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I was most blown away by Gran Turismo Sport, which runs at 4K (using 1800p checkerboard rendering) and HDR at 60fps. Ferrari red is accurately rendered, which is a big deal because it wasn’t possible until now, and always appeared a little too orange. It’s a subtle thing, but when everything looks a little more realistic, it all adds up.

Less subtle is the matter of contrast. Sun glinting off a shiny bonnet ought to make you squint, and here it definitely does. Combined with the fine bumps and scratches on the metal, that’s the most lifelike video game rendering of cars I’ve ever seen.

All this, and the PS4 Pro is only just getting started. I’m really looking forward to the flood of games that will make full use of all this extra power.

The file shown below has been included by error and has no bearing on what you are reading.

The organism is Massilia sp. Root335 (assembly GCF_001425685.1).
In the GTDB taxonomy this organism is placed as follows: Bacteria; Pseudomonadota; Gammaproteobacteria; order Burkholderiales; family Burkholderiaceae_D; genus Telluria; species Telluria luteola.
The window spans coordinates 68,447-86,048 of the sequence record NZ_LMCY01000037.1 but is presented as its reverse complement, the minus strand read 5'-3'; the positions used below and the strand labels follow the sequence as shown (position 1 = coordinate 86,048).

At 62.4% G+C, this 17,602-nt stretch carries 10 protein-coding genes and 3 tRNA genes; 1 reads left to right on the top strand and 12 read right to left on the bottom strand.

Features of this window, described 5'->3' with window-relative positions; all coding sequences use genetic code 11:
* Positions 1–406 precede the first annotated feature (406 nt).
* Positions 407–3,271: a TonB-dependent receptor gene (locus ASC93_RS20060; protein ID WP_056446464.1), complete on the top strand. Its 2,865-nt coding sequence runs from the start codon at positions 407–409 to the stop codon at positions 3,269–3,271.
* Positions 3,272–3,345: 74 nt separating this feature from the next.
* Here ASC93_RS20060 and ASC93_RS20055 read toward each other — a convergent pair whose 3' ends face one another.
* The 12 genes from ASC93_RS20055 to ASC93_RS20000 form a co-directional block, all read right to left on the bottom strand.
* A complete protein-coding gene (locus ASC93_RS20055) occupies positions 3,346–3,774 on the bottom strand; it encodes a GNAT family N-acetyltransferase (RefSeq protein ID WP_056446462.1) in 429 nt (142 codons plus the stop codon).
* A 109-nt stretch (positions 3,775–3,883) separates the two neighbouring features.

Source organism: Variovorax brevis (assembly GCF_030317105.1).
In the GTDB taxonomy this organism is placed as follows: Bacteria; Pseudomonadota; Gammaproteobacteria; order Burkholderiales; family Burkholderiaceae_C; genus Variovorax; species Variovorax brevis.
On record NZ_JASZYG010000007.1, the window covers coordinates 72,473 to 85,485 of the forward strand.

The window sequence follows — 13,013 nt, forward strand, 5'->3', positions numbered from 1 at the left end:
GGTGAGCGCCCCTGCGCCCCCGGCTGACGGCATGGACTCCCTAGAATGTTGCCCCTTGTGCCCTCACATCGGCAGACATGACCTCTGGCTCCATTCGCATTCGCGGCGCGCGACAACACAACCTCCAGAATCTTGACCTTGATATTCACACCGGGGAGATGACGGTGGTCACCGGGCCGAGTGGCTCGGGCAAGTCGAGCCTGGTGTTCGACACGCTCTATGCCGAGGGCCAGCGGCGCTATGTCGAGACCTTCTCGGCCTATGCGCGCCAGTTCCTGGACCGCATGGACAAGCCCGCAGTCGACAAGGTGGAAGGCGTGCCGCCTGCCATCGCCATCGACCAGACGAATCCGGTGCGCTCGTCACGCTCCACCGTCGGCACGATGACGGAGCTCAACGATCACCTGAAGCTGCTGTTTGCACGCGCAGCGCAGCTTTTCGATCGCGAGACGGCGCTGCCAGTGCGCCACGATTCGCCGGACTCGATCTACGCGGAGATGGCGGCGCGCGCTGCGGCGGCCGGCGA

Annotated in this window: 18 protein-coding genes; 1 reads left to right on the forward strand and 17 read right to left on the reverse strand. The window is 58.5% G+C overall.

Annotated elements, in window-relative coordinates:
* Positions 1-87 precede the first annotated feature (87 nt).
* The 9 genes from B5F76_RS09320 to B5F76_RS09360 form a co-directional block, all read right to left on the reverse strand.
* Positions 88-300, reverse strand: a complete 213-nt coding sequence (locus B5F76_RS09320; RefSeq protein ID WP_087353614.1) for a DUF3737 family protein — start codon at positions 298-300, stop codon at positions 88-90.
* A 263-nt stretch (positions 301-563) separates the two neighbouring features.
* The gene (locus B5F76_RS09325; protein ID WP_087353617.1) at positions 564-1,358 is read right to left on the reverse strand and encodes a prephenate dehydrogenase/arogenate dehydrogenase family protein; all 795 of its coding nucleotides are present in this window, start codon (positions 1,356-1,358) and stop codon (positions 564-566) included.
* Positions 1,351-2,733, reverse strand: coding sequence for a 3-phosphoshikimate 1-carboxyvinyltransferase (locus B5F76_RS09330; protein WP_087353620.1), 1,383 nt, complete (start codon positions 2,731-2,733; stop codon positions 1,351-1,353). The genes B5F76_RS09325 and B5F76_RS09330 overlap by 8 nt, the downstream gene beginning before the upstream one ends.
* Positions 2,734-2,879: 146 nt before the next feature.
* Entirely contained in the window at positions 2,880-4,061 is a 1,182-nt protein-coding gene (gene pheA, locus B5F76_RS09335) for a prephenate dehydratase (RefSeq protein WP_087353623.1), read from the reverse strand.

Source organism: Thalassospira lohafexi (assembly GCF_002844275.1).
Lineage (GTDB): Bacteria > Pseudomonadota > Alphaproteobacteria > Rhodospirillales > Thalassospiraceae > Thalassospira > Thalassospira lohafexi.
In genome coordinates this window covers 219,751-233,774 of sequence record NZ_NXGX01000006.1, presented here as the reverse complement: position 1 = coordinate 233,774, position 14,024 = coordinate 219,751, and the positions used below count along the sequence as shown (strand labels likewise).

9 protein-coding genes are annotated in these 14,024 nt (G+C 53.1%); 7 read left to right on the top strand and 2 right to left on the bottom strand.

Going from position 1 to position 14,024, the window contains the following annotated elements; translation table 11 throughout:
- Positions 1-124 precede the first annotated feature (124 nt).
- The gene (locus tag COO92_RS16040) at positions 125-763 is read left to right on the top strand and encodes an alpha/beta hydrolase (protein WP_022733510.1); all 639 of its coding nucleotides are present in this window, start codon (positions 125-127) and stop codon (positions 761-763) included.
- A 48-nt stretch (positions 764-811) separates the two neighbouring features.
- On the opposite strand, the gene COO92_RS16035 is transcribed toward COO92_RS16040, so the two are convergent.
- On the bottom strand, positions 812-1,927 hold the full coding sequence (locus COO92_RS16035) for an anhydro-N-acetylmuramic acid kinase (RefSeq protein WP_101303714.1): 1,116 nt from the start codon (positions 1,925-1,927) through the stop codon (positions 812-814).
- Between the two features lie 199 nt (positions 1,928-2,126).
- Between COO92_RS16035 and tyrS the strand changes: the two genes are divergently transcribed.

Related: Xbox Scorpio vs PS4 Pro

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The standard PS4 is perfectly capable of handling PlayStation VR, but it does sacrifice visual fidelity for framerate stability, which is important to protect users from nausea. The PS4 Pro has more power, and with great power comes great VR. That’s the theory anyway.

Sony says you’ll benefit from more detail and better rendering in the headset. One of the “Pro” patched VR titles is Battlezone, which is supposed to have enhanced resolution and in-cockpit lighting and reflections. In practice, I’m not sure I noticed any difference. Then again, it’s not really a game that lends itself to visual critique.

For a bigger visual challenge, I tried Batman Arkham VR. This game didn’t get a patch but I was curious anyway. I didn’t notice any improvement in definition, but I did notice fewer texture pops, as the game benefitted from the Pro’s faster rendering. Loading times were better, too.

The problem with these titles is that they were built with the standard PS4 in mind. I’m certain that upcoming PSVR or PSVR-compatible games will benefit from the extra power.